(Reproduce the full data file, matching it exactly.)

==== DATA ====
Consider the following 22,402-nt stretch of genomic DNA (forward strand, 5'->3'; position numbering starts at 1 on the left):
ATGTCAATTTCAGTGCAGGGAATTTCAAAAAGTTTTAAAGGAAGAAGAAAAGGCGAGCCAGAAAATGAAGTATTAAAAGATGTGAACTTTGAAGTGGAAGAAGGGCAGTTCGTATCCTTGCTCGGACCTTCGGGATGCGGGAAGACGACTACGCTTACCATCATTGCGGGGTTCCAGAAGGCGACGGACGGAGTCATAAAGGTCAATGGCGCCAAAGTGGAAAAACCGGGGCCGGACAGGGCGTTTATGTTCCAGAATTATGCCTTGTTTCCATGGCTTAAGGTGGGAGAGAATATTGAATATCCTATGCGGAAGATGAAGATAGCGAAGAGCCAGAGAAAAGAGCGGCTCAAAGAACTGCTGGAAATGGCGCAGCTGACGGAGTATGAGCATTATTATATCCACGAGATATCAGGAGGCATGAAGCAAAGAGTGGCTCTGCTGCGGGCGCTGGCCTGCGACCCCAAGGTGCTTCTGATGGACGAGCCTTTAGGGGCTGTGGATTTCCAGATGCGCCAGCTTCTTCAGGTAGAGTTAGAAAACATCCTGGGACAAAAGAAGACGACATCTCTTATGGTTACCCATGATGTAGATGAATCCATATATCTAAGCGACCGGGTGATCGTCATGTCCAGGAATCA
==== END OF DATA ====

Consider the following 22,402-nt stretch of genomic DNA (forward strand, 5'->3'; position numbering starts at 1 on the left):
ATGTCAATTTCAGTGCAGGGAATTTCAAAAAGTTTTAAAGGAAGAAGAAAAGGCGAGCCAGAAAATGAAGTATTAAAAGATGTGAACTTTGAAGTGGAAGAAGGGCAGTTCGTATCCTTGCTCGGACCTTCGGGATGCGGGAAGACGACTACGCTTACCATCATTGCGGGGTTCCAGAAGGCGACGGACGGAGTCATAAAGGTCAATGGCGCCAAAGTGGAAAAACCGGGGCCGGACAGGGCGTTTATGTTCCAGAATTATGCCTTGTTTCCATGGCTTAAGGTGGGAGAGAATATTGAATATCCTATGCGGAAGATGAAGATAGCGAAGAGCCAGAGAAAAGAGCGGCTCAAAGAACTGCTGGAAATGGCGCAGCTGACGGAGTATGAGCATTATTATATCCACGAGATATCAGGAGGCATGAAGCAAAGAGTGGCTCTGCTGCGGGCGCTGGCCTGCGACCCCAAGGTGCTTCTGATGGACGAGCCTTTAGGGGCTGTGGATTTCCAGATGCGCCAGCTTCTTCAGGTAGAGTTAGAAAACATCCTGGGACAAAAGAAGACGACATCTCTTATGGTTACCCATGATGTAGATGAATCCATATATCTAAGCGACCGGGTGATCGTCATGTCCAGGAATCA